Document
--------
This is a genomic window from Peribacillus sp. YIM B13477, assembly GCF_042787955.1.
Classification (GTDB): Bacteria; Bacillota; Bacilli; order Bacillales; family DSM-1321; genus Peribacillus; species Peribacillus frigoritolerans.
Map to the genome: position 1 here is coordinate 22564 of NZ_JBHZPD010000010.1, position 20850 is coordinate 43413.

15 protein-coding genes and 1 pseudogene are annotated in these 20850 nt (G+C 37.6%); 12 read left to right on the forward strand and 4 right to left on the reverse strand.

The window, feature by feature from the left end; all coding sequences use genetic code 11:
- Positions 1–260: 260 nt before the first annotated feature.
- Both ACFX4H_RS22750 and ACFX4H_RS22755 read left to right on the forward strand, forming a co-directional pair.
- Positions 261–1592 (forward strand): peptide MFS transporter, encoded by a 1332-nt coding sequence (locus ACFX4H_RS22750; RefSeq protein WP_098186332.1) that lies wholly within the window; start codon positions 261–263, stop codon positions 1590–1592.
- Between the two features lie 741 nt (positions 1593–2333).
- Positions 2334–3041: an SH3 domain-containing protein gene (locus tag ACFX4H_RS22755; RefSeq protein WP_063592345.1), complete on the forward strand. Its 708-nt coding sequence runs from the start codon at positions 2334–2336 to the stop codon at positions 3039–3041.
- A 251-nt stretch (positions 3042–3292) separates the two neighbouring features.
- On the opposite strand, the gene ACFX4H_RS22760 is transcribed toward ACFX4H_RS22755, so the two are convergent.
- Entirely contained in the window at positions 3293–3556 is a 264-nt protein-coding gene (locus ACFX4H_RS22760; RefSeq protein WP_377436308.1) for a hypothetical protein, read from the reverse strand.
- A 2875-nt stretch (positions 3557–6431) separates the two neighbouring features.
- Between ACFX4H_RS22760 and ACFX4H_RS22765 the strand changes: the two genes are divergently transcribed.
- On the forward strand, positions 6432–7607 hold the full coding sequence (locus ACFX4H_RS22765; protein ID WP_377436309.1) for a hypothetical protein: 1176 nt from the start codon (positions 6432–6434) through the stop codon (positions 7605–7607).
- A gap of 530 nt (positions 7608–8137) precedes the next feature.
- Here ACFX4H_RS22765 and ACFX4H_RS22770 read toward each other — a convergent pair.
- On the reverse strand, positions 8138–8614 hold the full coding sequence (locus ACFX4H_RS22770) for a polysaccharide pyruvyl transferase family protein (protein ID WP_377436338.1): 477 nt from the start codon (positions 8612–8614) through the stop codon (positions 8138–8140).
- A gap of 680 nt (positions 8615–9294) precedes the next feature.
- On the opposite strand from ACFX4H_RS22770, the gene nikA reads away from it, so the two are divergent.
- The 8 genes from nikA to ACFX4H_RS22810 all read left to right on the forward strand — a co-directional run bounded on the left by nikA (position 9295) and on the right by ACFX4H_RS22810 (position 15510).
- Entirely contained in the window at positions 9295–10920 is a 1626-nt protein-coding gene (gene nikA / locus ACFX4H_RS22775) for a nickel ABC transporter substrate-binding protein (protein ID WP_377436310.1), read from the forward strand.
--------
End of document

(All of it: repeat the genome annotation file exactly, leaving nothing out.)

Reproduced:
This is a genomic window from Peribacillus sp. YIM B13477, assembly GCF_042787955.1.
Classification (GTDB): Bacteria; Bacillota; Bacilli; order Bacillales; family DSM-1321; genus Peribacillus; species Peribacillus frigoritolerans.
Map to the genome: position 1 here is coordinate 22564 of NZ_JBHZPD010000010.1, position 20850 is coordinate 43413.

15 protein-coding genes and 1 pseudogene are annotated in these 20850 nt (G+C 37.6%); 12 read left to right on the forward strand and 4 right to left on the reverse strand.

The window, feature by feature from the left end; all coding sequences use genetic code 11:
- Positions 1–260: 260 nt before the first annotated feature.
- Both ACFX4H_RS22750 and ACFX4H_RS22755 read left to right on the forward strand, forming a co-directional pair.
- Positions 261–1592 (forward strand): peptide MFS transporter, encoded by a 1332-nt coding sequence (locus ACFX4H_RS22750; RefSeq protein WP_098186332.1) that lies wholly within the window; start codon positions 261–263, stop codon positions 1590–1592.
- Between the two features lie 741 nt (positions 1593–2333).
- Positions 2334–3041: an SH3 domain-containing protein gene (locus tag ACFX4H_RS22755; RefSeq protein WP_063592345.1), complete on the forward strand. Its 708-nt coding sequence runs from the start codon at positions 2334–2336 to the stop codon at positions 3039–3041.
- A 251-nt stretch (positions 3042–3292) separates the two neighbouring features.
- On the opposite strand, the gene ACFX4H_RS22760 is transcribed toward ACFX4H_RS22755, so the two are convergent.
- Entirely contained in the window at positions 3293–3556 is a 264-nt protein-coding gene (locus ACFX4H_RS22760; RefSeq protein WP_377436308.1) for a hypothetical protein, read from the reverse strand.
- A 2875-nt stretch (positions 3557–6431) separates the two neighbouring features.
- Between ACFX4H_RS22760 and ACFX4H_RS22765 the strand changes: the two genes are divergently transcribed.
- On the forward strand, positions 6432–7607 hold the full coding sequence (locus ACFX4H_RS22765; protein ID WP_377436309.1) for a hypothetical protein: 1176 nt from the start codon (positions 6432–6434) through the stop codon (positions 7605–7607).
- A gap of 530 nt (positions 7608–8137) precedes the next feature.
- Here ACFX4H_RS22765 and ACFX4H_RS22770 read toward each other — a convergent pair.
- On the reverse strand, positions 8138–8614 hold the full coding sequence (locus ACFX4H_RS22770) for a polysaccharide pyruvyl transferase family protein (protein ID WP_377436338.1): 477 nt from the start codon (positions 8612–8614) through the stop codon (positions 8138–8140).
- A gap of 680 nt (positions 8615–9294) precedes the next feature.
- On the opposite strand from ACFX4H_RS22770, the gene nikA reads away from it, so the two are divergent.
- The 8 genes from nikA to ACFX4H_RS22810 all read left to right on the forward strand — a co-directional run bounded on the left by nikA (position 9295) and on the right by ACFX4H_RS22810 (position 15510).
- Entirely contained in the window at positions 9295–10920 is a 1626-nt protein-coding gene (gene nikA / locus ACFX4H_RS22775) for a nickel ABC transporter substrate-binding protein (protein ID WP_377436310.1), read from the forward strand.